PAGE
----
LACASIS supports a broad range of activities reflecting widespread support and engagement of chapter members. In its programming, LACASIS not only addresses issues in information science in a timely manner and provides continuing education for practitioners, but it also presents a vision for information science for the future. It is not merely responsive to the changing information environment, but it is proactive. The chapter presented several cutting-edge programs related to digital preservation, involving the chapter’s membership in the cultural preservation community in ways it has never before been. LACASIS has a healthy outreach program focused on students and other information professionals, and it is exemplary in terms of governance, record keeping and planning. 


The 2005 Student Chapter-of-the-Year honors are awarded to student chapters at two institutions: Simmons College and University of Washington. The two chapters could not be more different from one another – in size, in the nature of their parent institutions and in their geographic locations. However, they have leadership and excellence in common. Both offer frequent programs to their members, programs which attract new members to the fold and which garner attention beyond the confines of their schools. Both contribute materially to national ASIS&T activities by creating websites for conference attendees, serving as volunteers at meetings and actively participating in committees and other ASIS&T units.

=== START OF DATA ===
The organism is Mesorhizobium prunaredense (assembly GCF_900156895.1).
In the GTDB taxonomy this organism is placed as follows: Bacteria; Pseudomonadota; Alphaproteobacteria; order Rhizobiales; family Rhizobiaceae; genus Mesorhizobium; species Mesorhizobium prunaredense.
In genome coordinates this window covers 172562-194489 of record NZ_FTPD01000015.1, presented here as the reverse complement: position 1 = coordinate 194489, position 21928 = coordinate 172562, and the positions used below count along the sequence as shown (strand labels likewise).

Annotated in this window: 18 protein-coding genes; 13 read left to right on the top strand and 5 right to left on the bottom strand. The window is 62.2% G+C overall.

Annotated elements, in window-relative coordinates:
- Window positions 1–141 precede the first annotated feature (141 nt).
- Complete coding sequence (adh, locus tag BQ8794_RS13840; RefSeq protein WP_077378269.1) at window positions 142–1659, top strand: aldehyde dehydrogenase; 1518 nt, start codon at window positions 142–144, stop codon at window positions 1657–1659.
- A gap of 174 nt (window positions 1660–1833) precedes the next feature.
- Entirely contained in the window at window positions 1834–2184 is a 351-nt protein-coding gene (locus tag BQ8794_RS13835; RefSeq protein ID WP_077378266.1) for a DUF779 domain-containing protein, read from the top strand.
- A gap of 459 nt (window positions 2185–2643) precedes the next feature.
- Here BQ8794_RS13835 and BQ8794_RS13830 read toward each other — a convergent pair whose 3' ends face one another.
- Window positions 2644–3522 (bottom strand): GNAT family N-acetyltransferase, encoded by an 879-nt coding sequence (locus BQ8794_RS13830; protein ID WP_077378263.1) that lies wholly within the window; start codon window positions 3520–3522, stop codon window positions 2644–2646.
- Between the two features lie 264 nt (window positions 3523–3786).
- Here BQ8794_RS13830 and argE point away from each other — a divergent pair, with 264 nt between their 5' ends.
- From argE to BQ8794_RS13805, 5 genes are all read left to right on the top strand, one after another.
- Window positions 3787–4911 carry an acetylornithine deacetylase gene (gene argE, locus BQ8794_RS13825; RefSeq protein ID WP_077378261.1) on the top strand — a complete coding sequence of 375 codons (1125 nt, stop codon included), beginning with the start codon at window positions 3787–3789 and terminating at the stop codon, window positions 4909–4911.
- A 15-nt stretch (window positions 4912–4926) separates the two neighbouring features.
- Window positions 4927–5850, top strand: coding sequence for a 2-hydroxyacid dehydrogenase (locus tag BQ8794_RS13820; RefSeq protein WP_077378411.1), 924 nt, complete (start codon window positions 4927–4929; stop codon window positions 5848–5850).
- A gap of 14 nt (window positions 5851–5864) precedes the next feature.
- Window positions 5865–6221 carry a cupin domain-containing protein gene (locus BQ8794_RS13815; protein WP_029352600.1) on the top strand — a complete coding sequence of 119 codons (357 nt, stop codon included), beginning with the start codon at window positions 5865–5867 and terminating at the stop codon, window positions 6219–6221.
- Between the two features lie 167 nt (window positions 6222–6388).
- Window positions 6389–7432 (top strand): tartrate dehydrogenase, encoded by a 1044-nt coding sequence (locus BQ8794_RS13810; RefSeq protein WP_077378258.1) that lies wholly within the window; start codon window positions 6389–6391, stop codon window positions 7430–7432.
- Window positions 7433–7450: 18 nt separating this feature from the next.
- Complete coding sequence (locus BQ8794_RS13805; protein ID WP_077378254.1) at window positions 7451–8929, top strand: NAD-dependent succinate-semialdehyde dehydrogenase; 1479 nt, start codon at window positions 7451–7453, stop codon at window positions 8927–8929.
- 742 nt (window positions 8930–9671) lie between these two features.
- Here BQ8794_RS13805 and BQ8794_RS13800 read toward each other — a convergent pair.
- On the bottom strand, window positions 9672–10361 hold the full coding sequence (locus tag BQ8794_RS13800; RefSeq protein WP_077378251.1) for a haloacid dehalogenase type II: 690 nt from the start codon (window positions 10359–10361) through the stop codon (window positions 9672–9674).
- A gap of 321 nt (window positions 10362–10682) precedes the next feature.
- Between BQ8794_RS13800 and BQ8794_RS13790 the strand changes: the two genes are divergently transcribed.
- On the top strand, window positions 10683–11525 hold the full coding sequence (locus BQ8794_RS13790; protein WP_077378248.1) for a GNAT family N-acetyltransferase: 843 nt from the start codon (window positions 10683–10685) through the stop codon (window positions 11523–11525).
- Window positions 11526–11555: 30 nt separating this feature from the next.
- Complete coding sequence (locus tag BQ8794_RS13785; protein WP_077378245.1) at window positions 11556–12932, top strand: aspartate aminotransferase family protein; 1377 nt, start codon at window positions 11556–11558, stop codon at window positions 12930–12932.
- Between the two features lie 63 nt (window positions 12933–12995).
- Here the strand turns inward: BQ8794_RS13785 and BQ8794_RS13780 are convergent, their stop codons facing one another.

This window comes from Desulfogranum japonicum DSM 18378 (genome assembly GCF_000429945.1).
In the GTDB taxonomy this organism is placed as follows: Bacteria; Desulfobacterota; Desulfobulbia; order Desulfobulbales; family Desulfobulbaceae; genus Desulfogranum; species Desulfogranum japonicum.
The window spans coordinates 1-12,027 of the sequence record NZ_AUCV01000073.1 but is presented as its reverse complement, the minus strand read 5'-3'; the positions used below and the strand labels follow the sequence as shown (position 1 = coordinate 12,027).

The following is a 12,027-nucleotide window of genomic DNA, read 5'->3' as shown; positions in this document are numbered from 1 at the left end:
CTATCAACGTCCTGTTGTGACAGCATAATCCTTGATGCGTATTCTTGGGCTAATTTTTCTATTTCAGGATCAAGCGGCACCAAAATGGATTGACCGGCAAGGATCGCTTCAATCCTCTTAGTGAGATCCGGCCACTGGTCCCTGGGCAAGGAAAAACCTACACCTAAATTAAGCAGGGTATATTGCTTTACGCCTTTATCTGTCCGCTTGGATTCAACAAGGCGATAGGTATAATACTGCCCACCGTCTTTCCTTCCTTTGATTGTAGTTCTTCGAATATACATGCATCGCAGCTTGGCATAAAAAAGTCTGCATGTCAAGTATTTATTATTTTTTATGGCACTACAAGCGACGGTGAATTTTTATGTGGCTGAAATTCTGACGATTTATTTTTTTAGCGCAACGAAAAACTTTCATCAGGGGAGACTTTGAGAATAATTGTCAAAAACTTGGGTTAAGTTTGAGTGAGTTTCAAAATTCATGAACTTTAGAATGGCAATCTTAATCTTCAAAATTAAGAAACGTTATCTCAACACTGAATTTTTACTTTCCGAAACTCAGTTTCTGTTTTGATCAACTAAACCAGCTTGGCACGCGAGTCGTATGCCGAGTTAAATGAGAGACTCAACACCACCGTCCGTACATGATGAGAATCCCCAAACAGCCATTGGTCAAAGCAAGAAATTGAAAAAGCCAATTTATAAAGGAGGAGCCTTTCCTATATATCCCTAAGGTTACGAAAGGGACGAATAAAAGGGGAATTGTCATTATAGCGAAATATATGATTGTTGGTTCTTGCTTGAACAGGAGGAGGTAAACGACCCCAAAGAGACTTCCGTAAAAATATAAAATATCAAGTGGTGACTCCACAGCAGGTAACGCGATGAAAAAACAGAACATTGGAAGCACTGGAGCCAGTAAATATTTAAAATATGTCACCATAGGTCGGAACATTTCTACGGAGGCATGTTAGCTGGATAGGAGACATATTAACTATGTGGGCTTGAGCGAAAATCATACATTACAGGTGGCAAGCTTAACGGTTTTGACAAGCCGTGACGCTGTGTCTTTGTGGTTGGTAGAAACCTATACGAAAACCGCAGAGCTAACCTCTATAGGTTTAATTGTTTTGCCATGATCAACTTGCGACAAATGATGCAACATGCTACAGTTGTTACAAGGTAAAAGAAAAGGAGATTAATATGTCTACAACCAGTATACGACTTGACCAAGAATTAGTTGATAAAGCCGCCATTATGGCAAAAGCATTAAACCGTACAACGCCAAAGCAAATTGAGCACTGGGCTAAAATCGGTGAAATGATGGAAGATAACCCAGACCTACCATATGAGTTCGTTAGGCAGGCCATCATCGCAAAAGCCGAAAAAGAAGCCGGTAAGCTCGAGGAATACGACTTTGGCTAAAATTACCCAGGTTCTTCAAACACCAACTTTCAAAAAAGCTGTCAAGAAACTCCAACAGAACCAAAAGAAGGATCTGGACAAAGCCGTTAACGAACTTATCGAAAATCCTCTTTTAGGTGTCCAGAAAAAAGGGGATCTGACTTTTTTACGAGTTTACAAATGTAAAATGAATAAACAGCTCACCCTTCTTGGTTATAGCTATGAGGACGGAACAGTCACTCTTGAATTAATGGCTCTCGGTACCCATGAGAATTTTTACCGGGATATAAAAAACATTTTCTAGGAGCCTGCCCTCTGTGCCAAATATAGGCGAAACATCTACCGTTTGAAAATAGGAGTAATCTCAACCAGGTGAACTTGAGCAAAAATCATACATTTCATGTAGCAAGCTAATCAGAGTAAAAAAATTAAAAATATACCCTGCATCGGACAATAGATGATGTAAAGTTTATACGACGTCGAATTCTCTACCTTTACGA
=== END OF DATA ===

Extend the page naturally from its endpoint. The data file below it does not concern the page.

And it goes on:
Between them, they offer workshops, tours and talks on such topics as assistive and adaptive technology, XML, information architecture and design and the semantic Web; they bring special guest lecturers to their campuses; and they maintain updated student chapter websites informed by information design and usability discussions with fellow students.

Among many accomplishments of the University of Washington chapter is a career week for students – an event that involved other student groups on campus and is likely to become an annual event. At Simmons College, chapter members converted the student chapter manual into a Web publication, developed a checklist for event management and created the visitors information website and the first-time attendees primer for the 2004 ASIS&T Annual Meeting.